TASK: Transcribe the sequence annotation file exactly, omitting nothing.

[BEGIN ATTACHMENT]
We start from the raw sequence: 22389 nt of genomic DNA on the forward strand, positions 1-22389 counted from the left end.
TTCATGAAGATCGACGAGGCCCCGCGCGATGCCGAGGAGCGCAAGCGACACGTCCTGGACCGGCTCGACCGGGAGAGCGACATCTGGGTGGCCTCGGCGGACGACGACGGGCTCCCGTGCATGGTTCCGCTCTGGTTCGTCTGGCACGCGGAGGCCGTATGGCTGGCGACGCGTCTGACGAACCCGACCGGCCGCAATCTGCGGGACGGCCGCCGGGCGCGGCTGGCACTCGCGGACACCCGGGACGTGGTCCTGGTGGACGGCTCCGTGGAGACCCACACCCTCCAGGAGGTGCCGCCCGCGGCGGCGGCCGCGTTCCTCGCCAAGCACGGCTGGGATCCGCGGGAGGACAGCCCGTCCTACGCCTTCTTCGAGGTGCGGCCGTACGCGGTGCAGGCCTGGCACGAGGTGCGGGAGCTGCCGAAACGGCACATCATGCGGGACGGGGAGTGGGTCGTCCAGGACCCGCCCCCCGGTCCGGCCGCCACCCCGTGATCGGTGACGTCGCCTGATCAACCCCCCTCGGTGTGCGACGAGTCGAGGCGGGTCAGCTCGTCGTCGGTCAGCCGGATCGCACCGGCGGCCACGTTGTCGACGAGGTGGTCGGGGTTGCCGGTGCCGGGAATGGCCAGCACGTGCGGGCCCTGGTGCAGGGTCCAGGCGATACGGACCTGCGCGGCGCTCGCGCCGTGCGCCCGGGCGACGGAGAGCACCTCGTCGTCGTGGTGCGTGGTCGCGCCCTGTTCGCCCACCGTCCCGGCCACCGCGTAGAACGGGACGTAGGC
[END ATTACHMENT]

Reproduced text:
We start from the raw sequence: 22389 nt of genomic DNA on the forward strand, positions 1-22389 counted from the left end.
TTCATGAAGATCGACGAGGCCCCGCGCGATGCCGAGGAGCGCAAGCGACACGTCCTGGACCGGCTCGACCGGGAGAGCGACATCTGGGTGGCCTCGGCGGACGACGACGGGCTCCCGTGCATGGTTCCGCTCTGGTTCGTCTGGCACGCGGAGGCCGTATGGCTGGCGACGCGTCTGACGAACCCGACCGGCCGCAATCTGCGGGACGGCCGCCGGGCGCGGCTGGCACTCGCGGACACCCGGGACGTGGTCCTGGTGGACGGCTCCGTGGAGACCCACACCCTCCAGGAGGTGCCGCCCGCGGCGGCGGCCGCGTTCCTCGCCAAGCACGGCTGGGATCCGCGGGAGGACAGCCCGTCCTACGCCTTCTTCGAGGTGCGGCCGTACGCGGTGCAGGCCTGGCACGAGGTGCGGGAGCTGCCGAAACGGCACATCATGCGGGACGGGGAGTGGGTCGTCCAGGACCCGCCCCCCGGTCCGGCCGCCACCCCGTGATCGGTGACGTCGCCTGATCAACCCCCCTCGGTGTGCGACGAGTCGAGGCGGGTCAGCTCGTCGTCGGTCAGCCGGATCGCACCGGCGGCCACGTTGTCGACGAGGTGGTCGGGGTTGCCGGTGCCGGGAATGGCCAGCACGTGCGGGCCCTGGTGCAGGGTCCAGGCGATACGGACCTGCGCGGCGCTCGCGCCGTGCGCCCGGGCGACGGAGAGCACCTCGTCGTCGTGGTGCGTGGTCGCGCCCTGTTCGCCCACCGTCCCGGCCACCGCGTAGAACGGGACGTAGGC